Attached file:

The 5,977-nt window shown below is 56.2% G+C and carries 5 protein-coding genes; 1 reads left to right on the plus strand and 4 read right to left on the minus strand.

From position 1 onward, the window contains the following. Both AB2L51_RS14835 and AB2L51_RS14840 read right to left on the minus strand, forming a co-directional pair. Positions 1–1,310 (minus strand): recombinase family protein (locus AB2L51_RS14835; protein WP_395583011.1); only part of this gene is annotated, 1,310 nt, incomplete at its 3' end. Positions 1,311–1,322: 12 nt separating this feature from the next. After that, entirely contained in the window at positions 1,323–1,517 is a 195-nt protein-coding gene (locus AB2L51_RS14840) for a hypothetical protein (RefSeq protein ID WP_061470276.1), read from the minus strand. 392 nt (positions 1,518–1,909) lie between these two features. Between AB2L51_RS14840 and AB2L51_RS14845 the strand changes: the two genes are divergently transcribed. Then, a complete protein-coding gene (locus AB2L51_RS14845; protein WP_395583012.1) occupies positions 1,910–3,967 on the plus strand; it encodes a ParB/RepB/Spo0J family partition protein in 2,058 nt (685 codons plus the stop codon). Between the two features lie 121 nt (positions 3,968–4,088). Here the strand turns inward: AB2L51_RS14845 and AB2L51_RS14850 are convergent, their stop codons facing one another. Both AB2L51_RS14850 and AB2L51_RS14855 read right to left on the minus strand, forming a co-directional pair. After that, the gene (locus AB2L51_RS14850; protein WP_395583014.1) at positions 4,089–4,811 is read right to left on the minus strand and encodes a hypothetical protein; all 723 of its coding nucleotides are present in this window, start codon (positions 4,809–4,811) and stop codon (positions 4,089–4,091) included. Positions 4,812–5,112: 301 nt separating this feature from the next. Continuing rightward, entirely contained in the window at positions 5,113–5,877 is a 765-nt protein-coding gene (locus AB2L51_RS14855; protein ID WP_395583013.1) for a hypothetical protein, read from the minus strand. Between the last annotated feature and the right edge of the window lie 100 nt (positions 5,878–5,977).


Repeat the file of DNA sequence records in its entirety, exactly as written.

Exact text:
The 5,977-nt window shown below is 56.2% G+C and carries 5 protein-coding genes; 1 reads left to right on the plus strand and 4 read right to left on the minus strand.

From position 1 onward, the window contains the following. Both AB2L51_RS14835 and AB2L51_RS14840 read right to left on the minus strand, forming a co-directional pair. Positions 1–1,310 (minus strand): recombinase family protein (locus AB2L51_RS14835; protein WP_395583011.1); only part of this gene is annotated, 1,310 nt, incomplete at its 3' end. Positions 1,311–1,322: 12 nt separating this feature from the next. After that, entirely contained in the window at positions 1,323–1,517 is a 195-nt protein-coding gene (locus AB2L51_RS14840) for a hypothetical protein (RefSeq protein ID WP_061470276.1), read from the minus strand. 392 nt (positions 1,518–1,909) lie between these two features. Between AB2L51_RS14840 and AB2L51_RS14845 the strand changes: the two genes are divergently transcribed. Then, a complete protein-coding gene (locus AB2L51_RS14845; protein WP_395583012.1) occupies positions 1,910–3,967 on the plus strand; it encodes a ParB/RepB/Spo0J family partition protein in 2,058 nt (685 codons plus the stop codon). Between the two features lie 121 nt (positions 3,968–4,088). Here the strand turns inward: AB2L51_RS14845 and AB2L51_RS14850 are convergent, their stop codons facing one another. Both AB2L51_RS14850 and AB2L51_RS14855 read right to left on the minus strand, forming a co-directional pair. After that, the gene (locus AB2L51_RS14850; protein WP_395583014.1) at positions 4,089–4,811 is read right to left on the minus strand and encodes a hypothetical protein; all 723 of its coding nucleotides are present in this window, start codon (positions 4,809–4,811) and stop codon (positions 4,089–4,091) included. Positions 4,812–5,112: 301 nt separating this feature from the next. Continuing rightward, entirely contained in the window at positions 5,113–5,877 is a 765-nt protein-coding gene (locus AB2L51_RS14855; protein ID WP_395583013.1) for a hypothetical protein, read from the minus strand. Between the last annotated feature and the right edge of the window lie 100 nt (positions 5,878–5,977).